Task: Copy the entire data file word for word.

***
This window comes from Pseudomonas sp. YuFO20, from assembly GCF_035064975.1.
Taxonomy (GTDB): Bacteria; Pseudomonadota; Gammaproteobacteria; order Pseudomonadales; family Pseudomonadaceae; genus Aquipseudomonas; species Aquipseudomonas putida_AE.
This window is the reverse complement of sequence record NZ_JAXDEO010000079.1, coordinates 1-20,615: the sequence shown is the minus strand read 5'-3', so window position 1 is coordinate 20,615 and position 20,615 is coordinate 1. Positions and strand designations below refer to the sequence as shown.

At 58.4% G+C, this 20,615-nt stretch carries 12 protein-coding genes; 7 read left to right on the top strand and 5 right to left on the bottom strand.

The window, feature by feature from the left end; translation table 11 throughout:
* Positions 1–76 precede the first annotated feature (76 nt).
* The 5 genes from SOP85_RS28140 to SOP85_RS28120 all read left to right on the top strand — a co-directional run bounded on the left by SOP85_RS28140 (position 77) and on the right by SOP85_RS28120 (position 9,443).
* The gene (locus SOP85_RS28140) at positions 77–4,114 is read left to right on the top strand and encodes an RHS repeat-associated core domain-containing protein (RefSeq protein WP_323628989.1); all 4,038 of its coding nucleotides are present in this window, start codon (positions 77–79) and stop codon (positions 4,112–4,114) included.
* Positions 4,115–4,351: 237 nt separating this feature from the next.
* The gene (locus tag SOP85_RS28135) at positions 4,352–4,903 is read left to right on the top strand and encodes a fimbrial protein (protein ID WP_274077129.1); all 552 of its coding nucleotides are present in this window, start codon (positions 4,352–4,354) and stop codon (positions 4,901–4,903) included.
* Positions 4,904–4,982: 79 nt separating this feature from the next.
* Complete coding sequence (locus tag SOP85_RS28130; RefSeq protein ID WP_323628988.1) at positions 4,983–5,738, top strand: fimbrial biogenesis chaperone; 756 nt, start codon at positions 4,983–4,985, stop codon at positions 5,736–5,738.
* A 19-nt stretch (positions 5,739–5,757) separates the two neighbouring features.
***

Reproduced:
This window comes from Pseudomonas sp. YuFO20, from assembly GCF_035064975.1.
Taxonomy (GTDB): Bacteria; Pseudomonadota; Gammaproteobacteria; order Pseudomonadales; family Pseudomonadaceae; genus Aquipseudomonas; species Aquipseudomonas putida_AE.
This window is the reverse complement of sequence record NZ_JAXDEO010000079.1, coordinates 1-20,615: the sequence shown is the minus strand read 5'-3', so window position 1 is coordinate 20,615 and position 20,615 is coordinate 1. Positions and strand designations below refer to the sequence as shown.

At 58.4% G+C, this 20,615-nt stretch carries 12 protein-coding genes; 7 read left to right on the top strand and 5 right to left on the bottom strand.

The window, feature by feature from the left end; translation table 11 throughout:
* Positions 1–76 precede the first annotated feature (76 nt).
* The 5 genes from SOP85_RS28140 to SOP85_RS28120 all read left to right on the top strand — a co-directional run bounded on the left by SOP85_RS28140 (position 77) and on the right by SOP85_RS28120 (position 9,443).
* The gene (locus SOP85_RS28140) at positions 77–4,114 is read left to right on the top strand and encodes an RHS repeat-associated core domain-containing protein (RefSeq protein WP_323628989.1); all 4,038 of its coding nucleotides are present in this window, start codon (positions 77–79) and stop codon (positions 4,112–4,114) included.
* Positions 4,115–4,351: 237 nt separating this feature from the next.
* The gene (locus tag SOP85_RS28135) at positions 4,352–4,903 is read left to right on the top strand and encodes a fimbrial protein (protein ID WP_274077129.1); all 552 of its coding nucleotides are present in this window, start codon (positions 4,352–4,354) and stop codon (positions 4,901–4,903) included.
* Positions 4,904–4,982: 79 nt separating this feature from the next.
* Complete coding sequence (locus tag SOP85_RS28130; RefSeq protein ID WP_323628988.1) at positions 4,983–5,738, top strand: fimbrial biogenesis chaperone; 756 nt, start codon at positions 4,983–4,985, stop codon at positions 5,736–5,738.
* A 19-nt stretch (positions 5,739–5,757) separates the two neighbouring features.